Antes de llegar al tipo de búsqueda que el profeta recomienda, debemos observar la forma irónica en que la búsqueda de la revelación es, de hecho, un ejercicio inútil. El discurso de Isaías considera que la búsqueda de fuentes espirituales distintas de Yahvé refleja una confusión, incluso una estupidez moral, que es lo contrario de la verdadera sabiduría. En Isaías 19.3, que es representativo de este diagnóstico, consultar o buscar los ídolos y las sombras, y los fantasmas y los espíritus familiares sucede porque los egipcios se han agotado en el espíritu y porque Yahvé ha confundido sus planes. Los sabios, los estables, los confiables no hacen este tipo de cosas. Los confundidos, como los egipcios condenados, por ejemplo, buscan la revelación religiosa en fuentes poco fiables.

No se trata de una sátira puntual. El libro de Isaías mantiene su crítica a este tipo particular de extravío. Desgraciadamente, no sólo los ignorantes egipcios son presa de esta locura (véase, sobre todo, Isaías 1.3). Israel/Judá también encuentra la luz del profeta con relación a su comportamiento:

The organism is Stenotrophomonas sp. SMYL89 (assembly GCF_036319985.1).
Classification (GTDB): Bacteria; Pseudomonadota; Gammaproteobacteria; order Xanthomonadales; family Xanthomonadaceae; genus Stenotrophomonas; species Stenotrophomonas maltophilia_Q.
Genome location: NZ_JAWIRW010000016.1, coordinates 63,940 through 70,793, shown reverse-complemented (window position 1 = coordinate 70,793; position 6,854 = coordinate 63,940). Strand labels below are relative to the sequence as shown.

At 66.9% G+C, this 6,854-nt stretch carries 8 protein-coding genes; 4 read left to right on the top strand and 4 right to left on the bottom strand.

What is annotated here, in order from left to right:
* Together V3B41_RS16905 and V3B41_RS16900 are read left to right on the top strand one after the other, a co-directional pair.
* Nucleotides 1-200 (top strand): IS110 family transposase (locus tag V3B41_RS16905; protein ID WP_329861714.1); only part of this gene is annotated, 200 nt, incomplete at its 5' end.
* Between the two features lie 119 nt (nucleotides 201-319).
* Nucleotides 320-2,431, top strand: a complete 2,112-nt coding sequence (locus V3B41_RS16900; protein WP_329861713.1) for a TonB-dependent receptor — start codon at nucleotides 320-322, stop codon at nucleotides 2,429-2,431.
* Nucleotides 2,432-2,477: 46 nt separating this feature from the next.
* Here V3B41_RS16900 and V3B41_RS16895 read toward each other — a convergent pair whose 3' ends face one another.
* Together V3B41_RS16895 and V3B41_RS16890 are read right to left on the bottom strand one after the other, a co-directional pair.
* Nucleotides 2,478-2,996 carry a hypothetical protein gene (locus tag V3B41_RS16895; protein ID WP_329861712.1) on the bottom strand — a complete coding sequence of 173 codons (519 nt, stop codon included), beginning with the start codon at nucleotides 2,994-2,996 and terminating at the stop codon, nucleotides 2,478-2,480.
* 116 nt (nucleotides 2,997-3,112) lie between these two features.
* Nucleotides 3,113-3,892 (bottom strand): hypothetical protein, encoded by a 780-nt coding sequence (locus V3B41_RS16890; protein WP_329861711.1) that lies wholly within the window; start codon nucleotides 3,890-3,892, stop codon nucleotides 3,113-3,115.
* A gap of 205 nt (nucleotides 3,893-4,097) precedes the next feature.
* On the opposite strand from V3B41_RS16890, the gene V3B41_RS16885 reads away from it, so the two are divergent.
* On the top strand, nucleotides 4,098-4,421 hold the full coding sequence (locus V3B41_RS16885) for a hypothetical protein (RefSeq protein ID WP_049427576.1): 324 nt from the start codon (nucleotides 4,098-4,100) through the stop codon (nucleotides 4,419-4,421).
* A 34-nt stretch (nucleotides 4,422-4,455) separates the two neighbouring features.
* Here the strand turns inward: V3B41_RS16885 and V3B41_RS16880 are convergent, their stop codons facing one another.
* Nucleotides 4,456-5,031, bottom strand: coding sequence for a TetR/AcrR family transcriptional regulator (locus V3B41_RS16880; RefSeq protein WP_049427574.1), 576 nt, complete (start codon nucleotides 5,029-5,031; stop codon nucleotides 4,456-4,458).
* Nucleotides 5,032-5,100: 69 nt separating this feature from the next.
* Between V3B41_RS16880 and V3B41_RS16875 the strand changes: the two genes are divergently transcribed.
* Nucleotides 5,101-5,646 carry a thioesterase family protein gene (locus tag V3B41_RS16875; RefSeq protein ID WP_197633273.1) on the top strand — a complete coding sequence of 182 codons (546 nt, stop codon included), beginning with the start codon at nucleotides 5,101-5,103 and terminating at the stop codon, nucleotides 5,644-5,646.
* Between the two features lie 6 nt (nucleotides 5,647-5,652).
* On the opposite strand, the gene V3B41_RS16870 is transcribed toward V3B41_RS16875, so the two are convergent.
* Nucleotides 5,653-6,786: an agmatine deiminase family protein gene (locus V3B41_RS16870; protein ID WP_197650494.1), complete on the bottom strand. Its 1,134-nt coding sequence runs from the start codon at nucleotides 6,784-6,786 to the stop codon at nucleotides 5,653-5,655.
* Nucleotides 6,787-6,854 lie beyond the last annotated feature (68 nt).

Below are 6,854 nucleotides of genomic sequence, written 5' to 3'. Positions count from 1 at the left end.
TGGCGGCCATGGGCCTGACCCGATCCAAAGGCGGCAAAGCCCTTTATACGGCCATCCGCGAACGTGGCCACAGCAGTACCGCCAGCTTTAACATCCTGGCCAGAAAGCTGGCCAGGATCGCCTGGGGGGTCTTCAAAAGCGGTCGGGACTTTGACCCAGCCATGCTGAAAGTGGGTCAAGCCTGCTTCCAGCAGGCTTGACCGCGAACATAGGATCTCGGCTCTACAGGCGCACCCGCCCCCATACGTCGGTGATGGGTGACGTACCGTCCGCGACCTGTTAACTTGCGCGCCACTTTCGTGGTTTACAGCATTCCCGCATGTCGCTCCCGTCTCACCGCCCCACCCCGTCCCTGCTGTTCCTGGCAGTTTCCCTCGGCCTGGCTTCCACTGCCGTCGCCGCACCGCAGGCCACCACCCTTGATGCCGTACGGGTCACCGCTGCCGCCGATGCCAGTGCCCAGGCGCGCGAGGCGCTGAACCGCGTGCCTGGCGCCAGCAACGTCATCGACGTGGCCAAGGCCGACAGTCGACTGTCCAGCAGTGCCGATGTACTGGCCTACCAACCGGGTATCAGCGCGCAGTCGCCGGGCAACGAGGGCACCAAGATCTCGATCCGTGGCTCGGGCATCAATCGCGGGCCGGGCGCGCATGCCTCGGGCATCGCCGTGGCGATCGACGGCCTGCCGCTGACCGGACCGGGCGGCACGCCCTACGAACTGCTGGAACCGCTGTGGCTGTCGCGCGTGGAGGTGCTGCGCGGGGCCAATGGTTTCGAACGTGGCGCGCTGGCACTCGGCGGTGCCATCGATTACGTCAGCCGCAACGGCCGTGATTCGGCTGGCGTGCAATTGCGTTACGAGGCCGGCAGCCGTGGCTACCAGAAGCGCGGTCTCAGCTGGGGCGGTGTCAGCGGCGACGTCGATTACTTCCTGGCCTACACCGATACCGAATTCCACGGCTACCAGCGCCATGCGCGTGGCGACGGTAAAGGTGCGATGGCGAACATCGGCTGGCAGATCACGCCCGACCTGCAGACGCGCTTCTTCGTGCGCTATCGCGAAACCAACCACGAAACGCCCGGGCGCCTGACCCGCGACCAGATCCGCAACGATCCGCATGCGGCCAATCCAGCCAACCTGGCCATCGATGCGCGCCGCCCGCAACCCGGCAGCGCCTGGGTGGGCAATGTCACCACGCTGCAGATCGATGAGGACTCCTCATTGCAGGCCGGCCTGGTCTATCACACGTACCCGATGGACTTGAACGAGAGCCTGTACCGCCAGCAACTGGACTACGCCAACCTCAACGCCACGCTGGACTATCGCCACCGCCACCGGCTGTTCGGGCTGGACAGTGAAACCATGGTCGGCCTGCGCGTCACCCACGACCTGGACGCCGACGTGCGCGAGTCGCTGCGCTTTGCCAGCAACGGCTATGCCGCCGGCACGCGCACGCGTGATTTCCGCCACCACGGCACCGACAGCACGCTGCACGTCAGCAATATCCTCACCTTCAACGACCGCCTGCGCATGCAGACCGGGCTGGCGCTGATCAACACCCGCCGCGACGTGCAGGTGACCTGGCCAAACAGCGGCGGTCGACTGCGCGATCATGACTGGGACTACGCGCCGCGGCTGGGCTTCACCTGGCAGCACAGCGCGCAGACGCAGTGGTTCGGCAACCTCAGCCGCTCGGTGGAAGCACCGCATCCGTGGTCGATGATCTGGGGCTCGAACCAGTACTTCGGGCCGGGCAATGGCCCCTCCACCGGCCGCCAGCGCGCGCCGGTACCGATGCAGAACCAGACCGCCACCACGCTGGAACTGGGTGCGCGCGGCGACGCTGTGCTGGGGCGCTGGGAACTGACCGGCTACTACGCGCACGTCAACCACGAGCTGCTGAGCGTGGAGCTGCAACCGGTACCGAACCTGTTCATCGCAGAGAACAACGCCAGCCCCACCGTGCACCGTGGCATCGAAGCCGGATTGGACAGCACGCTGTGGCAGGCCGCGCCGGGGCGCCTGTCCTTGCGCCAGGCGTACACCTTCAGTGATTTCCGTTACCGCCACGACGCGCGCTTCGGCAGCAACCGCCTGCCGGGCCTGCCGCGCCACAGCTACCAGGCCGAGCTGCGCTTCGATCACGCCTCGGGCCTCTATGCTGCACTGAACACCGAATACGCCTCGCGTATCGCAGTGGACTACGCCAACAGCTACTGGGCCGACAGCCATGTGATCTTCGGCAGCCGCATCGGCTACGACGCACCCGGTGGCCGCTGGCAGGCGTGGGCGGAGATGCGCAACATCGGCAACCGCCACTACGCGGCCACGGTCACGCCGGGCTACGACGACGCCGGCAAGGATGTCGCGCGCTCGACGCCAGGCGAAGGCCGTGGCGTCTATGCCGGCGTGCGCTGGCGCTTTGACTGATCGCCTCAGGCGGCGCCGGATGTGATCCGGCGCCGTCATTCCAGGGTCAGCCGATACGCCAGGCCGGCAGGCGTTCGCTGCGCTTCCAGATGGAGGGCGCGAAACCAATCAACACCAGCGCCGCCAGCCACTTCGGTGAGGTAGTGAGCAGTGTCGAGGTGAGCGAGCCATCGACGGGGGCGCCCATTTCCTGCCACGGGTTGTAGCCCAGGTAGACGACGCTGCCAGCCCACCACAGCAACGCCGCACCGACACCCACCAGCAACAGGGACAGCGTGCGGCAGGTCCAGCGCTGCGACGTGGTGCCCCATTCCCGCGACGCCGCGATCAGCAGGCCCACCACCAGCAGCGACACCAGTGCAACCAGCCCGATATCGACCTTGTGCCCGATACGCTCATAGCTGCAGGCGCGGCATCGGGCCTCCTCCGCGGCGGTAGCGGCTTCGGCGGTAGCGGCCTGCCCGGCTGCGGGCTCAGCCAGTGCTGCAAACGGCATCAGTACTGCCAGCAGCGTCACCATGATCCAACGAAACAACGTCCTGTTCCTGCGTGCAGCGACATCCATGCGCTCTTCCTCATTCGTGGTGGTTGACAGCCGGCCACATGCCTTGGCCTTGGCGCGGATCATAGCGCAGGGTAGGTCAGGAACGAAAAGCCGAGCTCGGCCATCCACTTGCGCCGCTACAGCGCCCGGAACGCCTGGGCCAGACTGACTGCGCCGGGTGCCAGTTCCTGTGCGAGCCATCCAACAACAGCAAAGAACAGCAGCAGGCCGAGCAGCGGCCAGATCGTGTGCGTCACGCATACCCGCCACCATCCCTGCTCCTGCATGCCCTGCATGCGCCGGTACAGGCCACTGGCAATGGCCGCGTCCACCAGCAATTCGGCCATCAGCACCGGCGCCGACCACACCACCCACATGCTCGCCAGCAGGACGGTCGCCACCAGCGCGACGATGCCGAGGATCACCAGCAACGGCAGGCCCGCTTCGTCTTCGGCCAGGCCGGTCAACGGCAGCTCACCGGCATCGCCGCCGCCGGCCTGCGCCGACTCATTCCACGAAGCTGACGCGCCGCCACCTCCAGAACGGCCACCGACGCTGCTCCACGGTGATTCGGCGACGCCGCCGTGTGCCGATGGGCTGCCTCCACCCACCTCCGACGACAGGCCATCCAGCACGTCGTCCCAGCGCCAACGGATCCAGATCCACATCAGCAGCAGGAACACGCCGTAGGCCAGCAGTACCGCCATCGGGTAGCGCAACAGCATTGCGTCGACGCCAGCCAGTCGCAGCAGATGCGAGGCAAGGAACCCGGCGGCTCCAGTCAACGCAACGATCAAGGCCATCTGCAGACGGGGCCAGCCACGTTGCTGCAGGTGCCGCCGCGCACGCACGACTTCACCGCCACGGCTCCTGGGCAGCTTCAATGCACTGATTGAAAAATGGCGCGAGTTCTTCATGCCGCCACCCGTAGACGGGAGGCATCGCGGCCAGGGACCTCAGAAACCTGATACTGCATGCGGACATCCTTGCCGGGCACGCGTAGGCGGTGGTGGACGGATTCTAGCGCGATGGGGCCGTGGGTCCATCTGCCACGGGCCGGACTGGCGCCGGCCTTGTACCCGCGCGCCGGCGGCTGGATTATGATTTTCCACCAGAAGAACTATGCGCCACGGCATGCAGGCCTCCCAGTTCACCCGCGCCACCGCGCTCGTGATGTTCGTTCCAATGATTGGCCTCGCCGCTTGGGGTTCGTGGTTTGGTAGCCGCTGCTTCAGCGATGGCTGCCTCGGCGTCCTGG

Y cuando os digan: Consultad a los médiums y a los adivinos que susurran y murmuran, decid: ¿No debe un pueblo consultar a su Dios? ¿Acaso consultará a los muertos por los vivos? (Isaías 8:19 LBLA; los dos primeros ejemplos traducen XXX, el tercero hace que el verbo sea explícito en español, aunque sólo esté implícito en hebreo).

Pero el pueblo no ha vuelto a Aquel que los hirió, no han buscado al Señor de los ejércitos.